Just how common are pilot suicides?

This photo provided by Laurent Errera taken Dec. 26, 2011, shows the Malaysia Airlines Boeing 777-200ER that disappeared from air traffic control screens Saturday, taking off from Roissy-Charles de Gaulle Airport in France. The Malaysia Airlines Boeing 777-200 carrying 239 people lost contact with air traffic control early Saturday morning, March 8, 2014 on a flight from Kuala Lumpur to Beijing, and international aviation authorities still hadn’t located the jetliner several hours later. (AP Photo/Laurent Errera)

As leads dwindle and pressure mounts on international authorities to unearth some clue that would locate the missing Malaysian jetliner, U.S. officials have now turned to an unsettling possibility. The pilot killed himself.

“You have to ask the question,” one U.S. aviation official, who was not authorized to discuss the matter publicly, told the Post on Monday. 

“Everything is on the table,” Steve Wallace, the former head of the FAA accident investigation division, told Bloomberg.

While incredibly rare for a pilot to kill himself — and everyone else on a plane — there is both national and international precedent for what experts call “aircraft-assisted pilot suicides.” According to Federal Aviation Administration data, 24 American pilots have killed themselves while flying their planes in the last two decades. Twenty-three of those pilots intentionally crashed their craft, and one student pilot jumped out of his plane mid-flight.

All of the pilots who killed themselves were male and middle-aged.

While none of of the American pilots who killed themselves were flying a big commercial aircraft, it has happened elsewhere.

In November of last year, a Mozambique Airlines E-190 jet  carrying 33 passengers went down in Namibia. No one survived the crash, which became the subject of great mystery because the plane was only one year old, flown by an experienced pilot, in good weather.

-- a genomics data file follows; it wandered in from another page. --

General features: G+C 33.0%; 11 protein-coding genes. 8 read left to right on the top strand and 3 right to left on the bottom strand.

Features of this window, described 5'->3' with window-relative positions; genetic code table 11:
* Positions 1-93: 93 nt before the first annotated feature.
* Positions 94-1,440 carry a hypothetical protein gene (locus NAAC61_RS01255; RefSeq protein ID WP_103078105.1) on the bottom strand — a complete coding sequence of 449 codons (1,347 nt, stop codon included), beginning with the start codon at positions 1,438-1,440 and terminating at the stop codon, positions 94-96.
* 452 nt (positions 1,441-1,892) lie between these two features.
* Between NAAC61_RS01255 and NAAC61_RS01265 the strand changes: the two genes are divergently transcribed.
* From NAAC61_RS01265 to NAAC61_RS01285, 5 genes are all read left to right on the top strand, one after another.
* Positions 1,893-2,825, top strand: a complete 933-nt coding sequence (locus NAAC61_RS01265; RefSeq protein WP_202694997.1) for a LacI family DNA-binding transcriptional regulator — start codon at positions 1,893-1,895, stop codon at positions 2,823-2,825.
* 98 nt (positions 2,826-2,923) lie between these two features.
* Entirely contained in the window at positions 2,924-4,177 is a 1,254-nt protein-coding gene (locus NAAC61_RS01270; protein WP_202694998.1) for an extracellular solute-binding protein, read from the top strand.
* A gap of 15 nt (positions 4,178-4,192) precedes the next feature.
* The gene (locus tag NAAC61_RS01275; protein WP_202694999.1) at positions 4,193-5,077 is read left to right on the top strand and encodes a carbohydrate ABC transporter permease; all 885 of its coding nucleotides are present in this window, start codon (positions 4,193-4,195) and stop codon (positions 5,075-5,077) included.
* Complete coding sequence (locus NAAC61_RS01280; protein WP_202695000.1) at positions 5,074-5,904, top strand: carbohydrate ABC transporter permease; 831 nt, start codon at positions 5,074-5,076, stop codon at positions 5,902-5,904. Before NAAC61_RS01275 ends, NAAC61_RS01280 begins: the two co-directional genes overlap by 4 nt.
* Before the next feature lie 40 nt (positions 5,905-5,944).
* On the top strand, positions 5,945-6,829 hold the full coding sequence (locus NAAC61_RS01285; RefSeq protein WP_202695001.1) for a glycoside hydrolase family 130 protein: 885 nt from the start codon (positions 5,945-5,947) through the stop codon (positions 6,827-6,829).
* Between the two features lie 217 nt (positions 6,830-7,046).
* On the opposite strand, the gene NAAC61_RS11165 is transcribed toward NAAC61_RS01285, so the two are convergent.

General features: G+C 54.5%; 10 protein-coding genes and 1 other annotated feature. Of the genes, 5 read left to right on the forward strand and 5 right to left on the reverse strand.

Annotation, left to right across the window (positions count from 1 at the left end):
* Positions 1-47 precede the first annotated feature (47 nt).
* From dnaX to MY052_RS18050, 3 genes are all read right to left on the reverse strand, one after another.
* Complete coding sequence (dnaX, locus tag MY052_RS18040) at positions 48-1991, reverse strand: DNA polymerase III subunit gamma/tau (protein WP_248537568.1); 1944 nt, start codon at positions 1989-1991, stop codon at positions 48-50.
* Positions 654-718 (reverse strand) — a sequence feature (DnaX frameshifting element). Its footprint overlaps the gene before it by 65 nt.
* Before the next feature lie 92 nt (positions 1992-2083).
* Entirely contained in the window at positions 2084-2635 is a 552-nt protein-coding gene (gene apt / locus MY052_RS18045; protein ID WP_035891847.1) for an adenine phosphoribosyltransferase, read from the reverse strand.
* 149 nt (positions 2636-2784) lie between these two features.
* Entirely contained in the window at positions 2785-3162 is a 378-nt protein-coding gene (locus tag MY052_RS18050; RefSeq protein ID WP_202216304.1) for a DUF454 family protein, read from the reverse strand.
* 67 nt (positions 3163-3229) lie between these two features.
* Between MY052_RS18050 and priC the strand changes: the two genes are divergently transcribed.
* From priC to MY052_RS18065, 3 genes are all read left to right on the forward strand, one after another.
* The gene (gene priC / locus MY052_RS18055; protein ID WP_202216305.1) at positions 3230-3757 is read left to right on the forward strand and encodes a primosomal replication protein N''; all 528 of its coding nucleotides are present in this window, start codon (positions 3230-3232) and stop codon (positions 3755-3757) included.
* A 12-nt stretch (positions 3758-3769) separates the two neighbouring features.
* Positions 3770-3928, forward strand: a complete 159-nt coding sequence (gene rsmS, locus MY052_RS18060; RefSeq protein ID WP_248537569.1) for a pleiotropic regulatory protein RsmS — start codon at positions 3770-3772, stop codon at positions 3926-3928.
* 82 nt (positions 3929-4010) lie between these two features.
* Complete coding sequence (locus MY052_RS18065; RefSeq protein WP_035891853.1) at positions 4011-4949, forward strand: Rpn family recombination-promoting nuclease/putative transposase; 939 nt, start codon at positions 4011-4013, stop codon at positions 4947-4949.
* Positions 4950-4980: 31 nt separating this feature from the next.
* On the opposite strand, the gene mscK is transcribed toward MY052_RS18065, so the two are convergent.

According to cockpit voice recordings reported by the International Business Times, the co-pilot left to use the bathroom, and when he returned, he found the door shut. Inside, the pilot had switched the plane’s altitude reading from 38,000 feet to ground level, IBT reports. Recordings show someone pounded on the door to the cockpit as the plane plummeted. Investigators later concluded the plane had crashed because of “intentional actions by the pilot.”

Echoes of that tragedy were found in a pair of late 1990′s crashes. In 1997, more than 100 people were killed with a pilot or crew member forced a plane to crash in Indonesia.  Two years later, a Cairo-bound airliner that plummeted into the Atlantic Ocean off Nantucket in 1999. All 217 passengers and crew were killed. During the plane’s tailspin, its pilot, Gamal al-Batouti whispered the Arabic phrase, “I rely on God,” — traditionally uttered moments before death.

Depression appears to be the leading cause of aircraft-assisted suicides, and in 2010, the FAA did away with a generations-old ban on pilots taking anti-depressants . The aviation agency, which has mental health restrictions for pilots, now can issue certificates permitting pilots to take Prozac, Zoloft, Celexa, and Lexapro, CNN reports.

But only clues such audio recordings and blackbox data about the position of an aircrafts tailplanes can lead investigators to a conclusion that a pilot killed himself.

For the moment, then, the Malaysian Airlines suicide question will probably remain unanswered.


Terrence McCoy is a foreign affairs writer at the Washington Post. He served in the U.S. Peace Corps in Cambodia and studied international politics at Columbia University. Follow him on Twitter here.
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